Research the chemical analysis used in the literature.
Find the ideal sample state for analysis techniques.

Prepare the leaves for testing:
Collect leaves and store safely until required.
Prepare samples using the same method found in the literature.

Carry out chemical analysis of the selected leaves:
Contact relevant members of staff for training on required machines such as; FT-IR (Fourier Transform-Infrared Spectroscopy), XPS (X-ray Photoelectron Spectroscopy) and LRS (Laser Raman Spectroscopy).
Carry out chemical analysis and collect data.

Carry out tribological tests of the different leaves and leaf layers:
Become trained on required rigs/machinery such as; SUROS (Sheffield University ROlling Sliding) rig, UMT (Universal Machine Tribometer), FSR (Full-Scale Rig) and Pendulum rig.
Carry out tribological tests comparable to those in the literature.

1.Passengers - Network Rail. [online]. [Accessed 12 February 2018]. Available from: https://www.networkrail.co.uk/communities/passengers/
2.FULFORD, C. F. Review of low adhesion research. 2004.
3.AWG, RSSB. Adhesion Manual Edition 6.0 [online]. 2018. [Accessed 29 May 2018]. Available from: https://www.rssb.co.uk/rgs/oodocs/rdg-awg ma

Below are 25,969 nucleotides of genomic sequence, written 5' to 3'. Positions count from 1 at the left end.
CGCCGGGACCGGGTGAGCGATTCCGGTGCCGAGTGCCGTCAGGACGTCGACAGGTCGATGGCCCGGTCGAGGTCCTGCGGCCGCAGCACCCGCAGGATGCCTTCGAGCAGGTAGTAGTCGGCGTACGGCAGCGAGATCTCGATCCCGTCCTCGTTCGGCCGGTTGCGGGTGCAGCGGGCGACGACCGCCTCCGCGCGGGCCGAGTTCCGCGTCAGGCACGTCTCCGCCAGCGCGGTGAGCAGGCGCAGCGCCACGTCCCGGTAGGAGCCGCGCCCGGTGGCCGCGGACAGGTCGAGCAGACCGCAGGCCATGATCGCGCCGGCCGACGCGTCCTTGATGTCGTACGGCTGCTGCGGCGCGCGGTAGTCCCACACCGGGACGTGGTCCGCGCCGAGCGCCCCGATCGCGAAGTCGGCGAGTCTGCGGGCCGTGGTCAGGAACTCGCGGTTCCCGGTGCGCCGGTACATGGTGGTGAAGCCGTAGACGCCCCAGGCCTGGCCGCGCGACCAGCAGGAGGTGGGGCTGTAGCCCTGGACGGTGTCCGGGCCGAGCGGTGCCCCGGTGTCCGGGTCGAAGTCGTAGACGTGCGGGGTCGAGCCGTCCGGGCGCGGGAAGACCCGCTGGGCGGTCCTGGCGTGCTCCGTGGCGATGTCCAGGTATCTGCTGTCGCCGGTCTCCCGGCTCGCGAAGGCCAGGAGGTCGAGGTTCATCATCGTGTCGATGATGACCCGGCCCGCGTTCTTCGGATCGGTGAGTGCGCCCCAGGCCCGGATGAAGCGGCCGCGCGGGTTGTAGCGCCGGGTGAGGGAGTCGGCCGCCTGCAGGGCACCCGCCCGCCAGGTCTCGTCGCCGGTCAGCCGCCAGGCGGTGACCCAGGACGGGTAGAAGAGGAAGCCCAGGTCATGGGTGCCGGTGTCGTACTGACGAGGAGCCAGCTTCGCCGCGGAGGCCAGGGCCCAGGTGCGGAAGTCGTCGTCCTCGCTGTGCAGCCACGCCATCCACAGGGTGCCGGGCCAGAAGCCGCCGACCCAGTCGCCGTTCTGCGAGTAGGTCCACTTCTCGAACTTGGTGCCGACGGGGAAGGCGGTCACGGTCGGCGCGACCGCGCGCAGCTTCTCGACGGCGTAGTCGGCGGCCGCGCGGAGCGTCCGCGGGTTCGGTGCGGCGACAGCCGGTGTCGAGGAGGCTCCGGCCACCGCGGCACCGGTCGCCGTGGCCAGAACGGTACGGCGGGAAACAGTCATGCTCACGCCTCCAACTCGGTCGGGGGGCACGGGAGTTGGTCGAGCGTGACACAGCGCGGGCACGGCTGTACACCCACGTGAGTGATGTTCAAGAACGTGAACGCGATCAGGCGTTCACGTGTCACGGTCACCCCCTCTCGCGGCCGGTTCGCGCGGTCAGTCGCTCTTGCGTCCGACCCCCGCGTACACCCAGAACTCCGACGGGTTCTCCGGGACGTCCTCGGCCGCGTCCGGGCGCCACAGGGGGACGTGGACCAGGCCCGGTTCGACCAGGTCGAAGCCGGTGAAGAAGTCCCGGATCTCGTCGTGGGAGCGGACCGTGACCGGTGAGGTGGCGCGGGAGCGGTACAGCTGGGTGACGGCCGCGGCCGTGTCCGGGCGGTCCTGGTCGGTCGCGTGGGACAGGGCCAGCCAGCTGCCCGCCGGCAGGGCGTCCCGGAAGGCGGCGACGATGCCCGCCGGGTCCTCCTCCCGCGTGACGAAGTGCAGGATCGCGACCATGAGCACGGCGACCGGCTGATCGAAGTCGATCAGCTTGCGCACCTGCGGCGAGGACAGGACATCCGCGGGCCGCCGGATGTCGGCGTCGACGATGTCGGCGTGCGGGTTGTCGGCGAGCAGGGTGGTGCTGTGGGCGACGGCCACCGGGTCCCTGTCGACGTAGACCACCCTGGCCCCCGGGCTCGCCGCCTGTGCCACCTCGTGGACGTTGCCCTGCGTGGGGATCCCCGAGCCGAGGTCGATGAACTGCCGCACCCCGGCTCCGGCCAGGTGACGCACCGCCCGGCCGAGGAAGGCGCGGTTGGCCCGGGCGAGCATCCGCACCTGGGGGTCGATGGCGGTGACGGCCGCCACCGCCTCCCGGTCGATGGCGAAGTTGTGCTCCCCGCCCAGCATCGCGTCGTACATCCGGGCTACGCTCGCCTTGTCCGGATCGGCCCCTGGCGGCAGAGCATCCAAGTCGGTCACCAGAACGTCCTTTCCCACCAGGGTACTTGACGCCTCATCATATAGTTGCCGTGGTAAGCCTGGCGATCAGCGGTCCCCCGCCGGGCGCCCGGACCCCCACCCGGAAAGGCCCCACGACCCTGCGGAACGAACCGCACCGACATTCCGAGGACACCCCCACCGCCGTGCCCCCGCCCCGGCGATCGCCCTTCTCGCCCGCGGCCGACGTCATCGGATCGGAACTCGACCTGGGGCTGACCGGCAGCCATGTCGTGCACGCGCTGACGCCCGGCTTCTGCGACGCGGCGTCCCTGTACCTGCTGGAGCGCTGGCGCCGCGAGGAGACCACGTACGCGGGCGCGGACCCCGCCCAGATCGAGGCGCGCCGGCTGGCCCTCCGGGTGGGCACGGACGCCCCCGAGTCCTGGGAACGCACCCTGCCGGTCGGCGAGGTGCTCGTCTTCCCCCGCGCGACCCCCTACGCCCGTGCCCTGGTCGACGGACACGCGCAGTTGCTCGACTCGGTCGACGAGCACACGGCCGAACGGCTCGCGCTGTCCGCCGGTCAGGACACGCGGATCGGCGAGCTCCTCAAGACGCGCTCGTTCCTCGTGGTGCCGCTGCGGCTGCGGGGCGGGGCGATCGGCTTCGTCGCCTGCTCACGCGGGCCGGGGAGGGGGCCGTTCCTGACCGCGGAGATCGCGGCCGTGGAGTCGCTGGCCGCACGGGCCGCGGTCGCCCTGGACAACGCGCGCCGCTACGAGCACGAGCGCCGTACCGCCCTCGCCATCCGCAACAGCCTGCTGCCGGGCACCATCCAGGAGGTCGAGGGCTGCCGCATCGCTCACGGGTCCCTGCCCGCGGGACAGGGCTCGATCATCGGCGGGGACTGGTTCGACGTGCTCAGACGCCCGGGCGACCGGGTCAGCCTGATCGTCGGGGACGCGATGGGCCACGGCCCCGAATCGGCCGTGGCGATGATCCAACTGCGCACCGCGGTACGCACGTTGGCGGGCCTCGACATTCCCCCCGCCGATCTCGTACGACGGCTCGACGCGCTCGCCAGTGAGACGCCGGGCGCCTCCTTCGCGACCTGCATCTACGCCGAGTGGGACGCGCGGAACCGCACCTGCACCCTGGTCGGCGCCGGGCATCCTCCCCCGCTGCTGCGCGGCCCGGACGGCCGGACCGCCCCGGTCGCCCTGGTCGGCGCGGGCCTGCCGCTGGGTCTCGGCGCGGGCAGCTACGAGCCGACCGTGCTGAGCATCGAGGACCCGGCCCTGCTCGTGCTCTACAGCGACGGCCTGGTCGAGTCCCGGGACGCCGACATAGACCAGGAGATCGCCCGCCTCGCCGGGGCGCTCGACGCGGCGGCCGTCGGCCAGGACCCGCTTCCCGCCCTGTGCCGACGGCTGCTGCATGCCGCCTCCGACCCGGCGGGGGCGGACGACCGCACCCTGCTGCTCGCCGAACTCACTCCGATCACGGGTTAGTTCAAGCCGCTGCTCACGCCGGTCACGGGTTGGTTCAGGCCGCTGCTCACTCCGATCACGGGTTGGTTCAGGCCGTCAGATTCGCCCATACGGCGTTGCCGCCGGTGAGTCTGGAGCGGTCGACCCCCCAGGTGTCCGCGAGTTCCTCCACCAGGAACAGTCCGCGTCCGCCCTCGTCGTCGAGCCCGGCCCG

Planned Impact

The impact of the Centre will be manifest itself in four ways; by the number and quality of skilled PhD graduates it produces, by the reach and significance of the research that is generated during their studies, by the contribution to the research base in tribology, and through the broader societal impact of improved machine efficiency and energy utilisation.

The number and quality of PhD graduates. iT-CDT plans, in the steady state, to graduate 12 PhD students per year. We expect these students to enter industry as research leaders or academia as RAs then lecturers. UK and EU industries are desperately short of PhD graduates, and they are in demand. We expect to have impact on UK industry with a stream of PhD graduates who will enter for example, the automotive sector (e.g. designing more fuel efficient engines), the rail sector (e.g. increasing network capacity and reducing cost through improved track and vehicle components), the oil industry (e.g. developing new lubricants for increased fuel efficiency), aerospace sector (e.g. tribology needs in jet engines), the power industries (e.g.developing and maintaining more efficient transmissions). PhD students may also commercialise technology or consultancy in the form of a spin-out activity. We have a track record of past PhD students achieving all these things. The iT-CDT plans to extend and broaden that record, will facilitate synergy across the discipline.